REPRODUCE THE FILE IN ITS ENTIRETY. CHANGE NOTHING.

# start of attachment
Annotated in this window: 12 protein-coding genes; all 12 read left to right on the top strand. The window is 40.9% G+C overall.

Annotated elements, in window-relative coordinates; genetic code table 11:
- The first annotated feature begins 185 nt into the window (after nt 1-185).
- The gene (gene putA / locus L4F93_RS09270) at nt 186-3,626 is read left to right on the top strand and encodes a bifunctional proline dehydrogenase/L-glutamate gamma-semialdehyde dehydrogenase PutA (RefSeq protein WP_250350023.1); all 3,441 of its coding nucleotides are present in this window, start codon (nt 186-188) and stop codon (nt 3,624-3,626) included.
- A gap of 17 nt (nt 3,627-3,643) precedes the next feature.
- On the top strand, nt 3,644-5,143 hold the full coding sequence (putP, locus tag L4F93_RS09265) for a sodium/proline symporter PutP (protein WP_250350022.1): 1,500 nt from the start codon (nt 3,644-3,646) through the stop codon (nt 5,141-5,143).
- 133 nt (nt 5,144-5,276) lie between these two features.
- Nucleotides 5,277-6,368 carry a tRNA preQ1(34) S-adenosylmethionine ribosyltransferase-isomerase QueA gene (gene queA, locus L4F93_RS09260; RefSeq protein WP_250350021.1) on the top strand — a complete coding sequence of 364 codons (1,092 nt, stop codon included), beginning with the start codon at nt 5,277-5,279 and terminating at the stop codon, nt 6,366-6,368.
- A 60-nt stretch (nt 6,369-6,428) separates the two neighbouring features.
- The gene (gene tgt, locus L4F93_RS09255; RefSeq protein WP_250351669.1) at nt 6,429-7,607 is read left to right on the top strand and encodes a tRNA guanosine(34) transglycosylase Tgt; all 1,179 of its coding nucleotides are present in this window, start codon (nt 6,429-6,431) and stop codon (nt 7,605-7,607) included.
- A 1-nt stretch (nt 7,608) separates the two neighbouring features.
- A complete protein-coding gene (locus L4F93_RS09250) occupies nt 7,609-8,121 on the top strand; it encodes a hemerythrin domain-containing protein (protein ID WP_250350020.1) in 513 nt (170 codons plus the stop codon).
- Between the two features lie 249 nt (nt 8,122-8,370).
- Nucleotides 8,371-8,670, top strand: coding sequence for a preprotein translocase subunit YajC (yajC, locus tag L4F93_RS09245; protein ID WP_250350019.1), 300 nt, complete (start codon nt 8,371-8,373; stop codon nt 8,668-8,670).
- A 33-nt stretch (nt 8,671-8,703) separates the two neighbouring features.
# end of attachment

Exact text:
Annotated in this window: 12 protein-coding genes; all 12 read left to right on the top strand. The window is 40.9% G+C overall.

Annotated elements, in window-relative coordinates; genetic code table 11:
- The first annotated feature begins 185 nt into the window (after nt 1-185).
- The gene (gene putA / locus L4F93_RS09270) at nt 186-3,626 is read left to right on the top strand and encodes a bifunctional proline dehydrogenase/L-glutamate gamma-semialdehyde dehydrogenase PutA (RefSeq protein WP_250350023.1); all 3,441 of its coding nucleotides are present in this window, start codon (nt 186-188) and stop codon (nt 3,624-3,626) included.
- A gap of 17 nt (nt 3,627-3,643) precedes the next feature.
- On the top strand, nt 3,644-5,143 hold the full coding sequence (putP, locus tag L4F93_RS09265) for a sodium/proline symporter PutP (protein WP_250350022.1): 1,500 nt from the start codon (nt 3,644-3,646) through the stop codon (nt 5,141-5,143).
- 133 nt (nt 5,144-5,276) lie between these two features.
- Nucleotides 5,277-6,368 carry a tRNA preQ1(34) S-adenosylmethionine ribosyltransferase-isomerase QueA gene (gene queA, locus L4F93_RS09260; RefSeq protein WP_250350021.1) on the top strand — a complete coding sequence of 364 codons (1,092 nt, stop codon included), beginning with the start codon at nt 5,277-5,279 and terminating at the stop codon, nt 6,366-6,368.
- A 60-nt stretch (nt 6,369-6,428) separates the two neighbouring features.
- The gene (gene tgt, locus L4F93_RS09255; RefSeq protein WP_250351669.1) at nt 6,429-7,607 is read left to right on the top strand and encodes a tRNA guanosine(34) transglycosylase Tgt; all 1,179 of its coding nucleotides are present in this window, start codon (nt 6,429-6,431) and stop codon (nt 7,605-7,607) included.
- A 1-nt stretch (nt 7,608) separates the two neighbouring features.
- A complete protein-coding gene (locus L4F93_RS09250) occupies nt 7,609-8,121 on the top strand; it encodes a hemerythrin domain-containing protein (protein ID WP_250350020.1) in 513 nt (170 codons plus the stop codon).
- Between the two features lie 249 nt (nt 8,122-8,370).
- Nucleotides 8,371-8,670, top strand: coding sequence for a preprotein translocase subunit YajC (yajC, locus tag L4F93_RS09245; protein ID WP_250350019.1), 300 nt, complete (start codon nt 8,371-8,373; stop codon nt 8,668-8,670).
- A 33-nt stretch (nt 8,671-8,703) separates the two neighbouring features.